Tajikistan Tours & Vacations

Small Group Tours & Tailor-Made Vacations


Rugged, mountainous and landlocked, Tajikistan is the smallest of the Central Asian countries. The lush valleys that make up its northern and southern fringes saw few visitors during the last century, when the country was part of the old Soviet Republic. Independence in 1991 then led to a brutal civil war that lasted for six years. Since then though visitors have begun to return, retracing the footsteps of Marco Polo across the Pamir Plateau ...

Read More

Meet the Expert

Speak to Natalie to start planning your trip to Tajikistan

Start your journey

Group tours

Travel to Georgia with like-minded people on one of our small group tours (usually max size 12), featuring knowledgeable local guides and an expert tour leader.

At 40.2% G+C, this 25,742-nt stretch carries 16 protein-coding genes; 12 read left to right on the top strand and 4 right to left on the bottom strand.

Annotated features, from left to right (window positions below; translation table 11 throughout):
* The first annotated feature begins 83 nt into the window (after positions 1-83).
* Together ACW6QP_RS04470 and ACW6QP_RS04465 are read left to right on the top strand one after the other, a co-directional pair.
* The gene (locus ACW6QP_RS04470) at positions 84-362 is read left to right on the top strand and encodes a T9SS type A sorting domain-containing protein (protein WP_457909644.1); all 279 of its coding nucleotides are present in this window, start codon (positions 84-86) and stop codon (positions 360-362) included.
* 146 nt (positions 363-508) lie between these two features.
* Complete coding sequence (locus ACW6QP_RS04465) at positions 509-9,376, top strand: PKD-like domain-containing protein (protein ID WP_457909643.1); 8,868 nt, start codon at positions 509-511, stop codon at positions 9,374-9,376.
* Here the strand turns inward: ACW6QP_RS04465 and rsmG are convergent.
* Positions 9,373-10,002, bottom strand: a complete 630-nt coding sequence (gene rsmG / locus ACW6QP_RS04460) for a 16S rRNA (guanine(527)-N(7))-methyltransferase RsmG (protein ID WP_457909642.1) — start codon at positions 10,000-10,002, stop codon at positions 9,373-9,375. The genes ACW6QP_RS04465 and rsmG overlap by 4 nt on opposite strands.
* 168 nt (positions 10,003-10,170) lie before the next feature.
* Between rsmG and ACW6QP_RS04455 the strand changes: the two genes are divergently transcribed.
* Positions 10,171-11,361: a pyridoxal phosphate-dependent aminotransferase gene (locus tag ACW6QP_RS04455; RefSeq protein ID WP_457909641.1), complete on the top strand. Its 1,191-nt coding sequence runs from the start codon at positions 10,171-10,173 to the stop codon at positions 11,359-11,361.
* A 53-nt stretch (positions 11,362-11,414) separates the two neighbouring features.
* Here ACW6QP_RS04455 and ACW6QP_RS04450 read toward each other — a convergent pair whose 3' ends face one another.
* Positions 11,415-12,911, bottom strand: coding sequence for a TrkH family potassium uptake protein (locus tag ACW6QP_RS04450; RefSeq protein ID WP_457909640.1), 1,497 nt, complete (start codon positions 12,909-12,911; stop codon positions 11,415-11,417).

Whether you want to travel on one of our award-winning itineraries or build your own journey from scratch, our expert consultants will help create the perfect tour for your tastes and budget. Below are a few suggestions of the kind of trips we can offer, all of which can be tailored to you.




Wander the ruins of Penjikent

Wander the ruins of Penjikent

Once home to 20,000 people during the early days of the Silk Road, the 2,000-year-old ruins of Penjikent in the Zerafshan Valley is a local favourite. Wander the ruined streets and easily imagine the well-laden caravans that would have passed this way.

Experience rural Tajik life

Experience rural Tajik life

Always inviting and comfortable, local families have opened their homes for the occasional foreign visitor. Try some delicious local dishes, washed down with milky tea, a shot or two of vodka all the while embracing the warmth of Tajik hospitality.

Explore the Kayrakkum Reservoir

Explore the Kayrakkum Reservoir

Known as the Tajik Sea, on the Syr Darya River, to walk along the coast and swim. Enjoy a dip in the cool waters surrounded by mountainous vistas, and take in lunch at one of the local restaurants.

Admire the Sangin-i-Babur

Admire the Sangin-i-Babur